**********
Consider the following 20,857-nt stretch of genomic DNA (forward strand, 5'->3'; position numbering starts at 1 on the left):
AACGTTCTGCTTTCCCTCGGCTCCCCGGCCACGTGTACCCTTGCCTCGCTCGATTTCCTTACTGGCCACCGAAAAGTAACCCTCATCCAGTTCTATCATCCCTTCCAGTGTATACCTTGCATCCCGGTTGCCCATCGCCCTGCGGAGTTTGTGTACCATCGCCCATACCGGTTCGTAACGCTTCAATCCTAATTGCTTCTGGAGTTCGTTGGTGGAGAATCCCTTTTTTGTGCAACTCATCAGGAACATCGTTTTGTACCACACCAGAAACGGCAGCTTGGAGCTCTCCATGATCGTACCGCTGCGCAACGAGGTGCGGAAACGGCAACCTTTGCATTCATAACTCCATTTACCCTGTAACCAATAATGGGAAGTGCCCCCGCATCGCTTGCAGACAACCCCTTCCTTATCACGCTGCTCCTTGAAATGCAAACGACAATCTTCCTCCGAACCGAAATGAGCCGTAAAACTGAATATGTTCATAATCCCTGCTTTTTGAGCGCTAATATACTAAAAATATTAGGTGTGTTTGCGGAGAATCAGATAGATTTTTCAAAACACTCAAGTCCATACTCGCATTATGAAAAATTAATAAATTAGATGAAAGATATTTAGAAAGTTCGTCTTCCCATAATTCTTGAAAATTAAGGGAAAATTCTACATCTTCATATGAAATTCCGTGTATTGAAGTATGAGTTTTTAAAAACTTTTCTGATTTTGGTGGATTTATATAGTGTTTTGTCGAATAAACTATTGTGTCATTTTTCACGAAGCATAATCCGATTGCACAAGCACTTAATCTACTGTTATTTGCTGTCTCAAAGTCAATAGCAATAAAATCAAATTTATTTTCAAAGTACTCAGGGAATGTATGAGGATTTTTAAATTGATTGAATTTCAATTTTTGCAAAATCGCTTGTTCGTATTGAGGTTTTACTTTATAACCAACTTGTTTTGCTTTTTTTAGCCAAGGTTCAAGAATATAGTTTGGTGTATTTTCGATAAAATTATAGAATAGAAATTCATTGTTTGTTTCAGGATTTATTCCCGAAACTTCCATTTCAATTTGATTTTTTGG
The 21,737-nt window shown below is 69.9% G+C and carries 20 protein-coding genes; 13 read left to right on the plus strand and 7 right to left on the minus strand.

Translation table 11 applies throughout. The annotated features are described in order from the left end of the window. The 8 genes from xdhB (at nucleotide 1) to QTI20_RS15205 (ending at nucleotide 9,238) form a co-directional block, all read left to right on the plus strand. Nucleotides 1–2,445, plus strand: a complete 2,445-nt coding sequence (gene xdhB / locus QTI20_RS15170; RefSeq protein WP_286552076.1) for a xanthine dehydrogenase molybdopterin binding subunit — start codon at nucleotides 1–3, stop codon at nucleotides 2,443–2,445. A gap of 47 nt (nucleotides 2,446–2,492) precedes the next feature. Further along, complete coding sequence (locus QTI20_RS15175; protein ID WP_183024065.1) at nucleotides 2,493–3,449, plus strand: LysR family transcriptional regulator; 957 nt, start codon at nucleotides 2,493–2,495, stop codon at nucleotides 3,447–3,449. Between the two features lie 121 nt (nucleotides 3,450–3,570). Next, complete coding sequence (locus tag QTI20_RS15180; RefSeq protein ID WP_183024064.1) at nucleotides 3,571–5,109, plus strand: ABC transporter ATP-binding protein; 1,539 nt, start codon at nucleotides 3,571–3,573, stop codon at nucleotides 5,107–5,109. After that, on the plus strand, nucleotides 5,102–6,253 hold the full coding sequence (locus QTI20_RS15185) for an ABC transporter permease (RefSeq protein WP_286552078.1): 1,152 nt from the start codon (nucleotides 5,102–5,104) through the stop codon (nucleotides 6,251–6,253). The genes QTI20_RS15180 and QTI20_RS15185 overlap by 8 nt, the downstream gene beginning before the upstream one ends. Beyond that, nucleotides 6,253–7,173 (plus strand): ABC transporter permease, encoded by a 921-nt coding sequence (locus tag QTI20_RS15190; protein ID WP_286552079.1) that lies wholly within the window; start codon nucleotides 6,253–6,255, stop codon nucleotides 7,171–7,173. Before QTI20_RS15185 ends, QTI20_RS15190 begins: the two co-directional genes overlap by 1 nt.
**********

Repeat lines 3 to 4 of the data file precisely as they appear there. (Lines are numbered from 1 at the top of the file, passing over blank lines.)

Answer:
The 21,737-nt window shown below is 69.9% G+C and carries 20 protein-coding genes; 13 read left to right on the plus strand and 7 right to left on the minus strand.

Translation table 11 applies throughout. The annotated features are described in order from the left end of the window. The 8 genes from xdhB (at nucleotide 1) to QTI20_RS15205 (ending at nucleotide 9,238) form a co-directional block, all read left to right on the plus strand. Nucleotides 1–2,445, plus strand: a complete 2,445-nt coding sequence (gene xdhB / locus QTI20_RS15170; RefSeq protein WP_286552076.1) for a xanthine dehydrogenase molybdopterin binding subunit — start codon at nucleotides 1–3, stop codon at nucleotides 2,443–2,445. A gap of 47 nt (nucleotides 2,446–2,492) precedes the next feature. Further along, complete coding sequence (locus QTI20_RS15175; protein ID WP_183024065.1) at nucleotides 2,493–3,449, plus strand: LysR family transcriptional regulator; 957 nt, start codon at nucleotides 2,493–2,495, stop codon at nucleotides 3,447–3,449. Between the two features lie 121 nt (nucleotides 3,450–3,570). Next, complete coding sequence (locus tag QTI20_RS15180; RefSeq protein ID WP_183024064.1) at nucleotides 3,571–5,109, plus strand: ABC transporter ATP-binding protein; 1,539 nt, start codon at nucleotides 3,571–3,573, stop codon at nucleotides 5,107–5,109. After that, on the plus strand, nucleotides 5,102–6,253 hold the full coding sequence (locus QTI20_RS15185) for an ABC transporter permease (RefSeq protein WP_286552078.1): 1,152 nt from the start codon (nucleotides 5,102–5,104) through the stop codon (nucleotides 6,251–6,253). The genes QTI20_RS15180 and QTI20_RS15185 overlap by 8 nt, the downstream gene beginning before the upstream one ends. Beyond that, nucleotides 6,253–7,173 (plus strand): ABC transporter permease, encoded by a 921-nt coding sequence (locus tag QTI20_RS15190; protein ID WP_286552079.1) that lies wholly within the window; start codon nucleotides 6,253–6,255, stop codon nucleotides 7,171–7,173. Before QTI20_RS15185 ends, QTI20_RS15190 begins: the two co-directional genes overlap by 1 nt.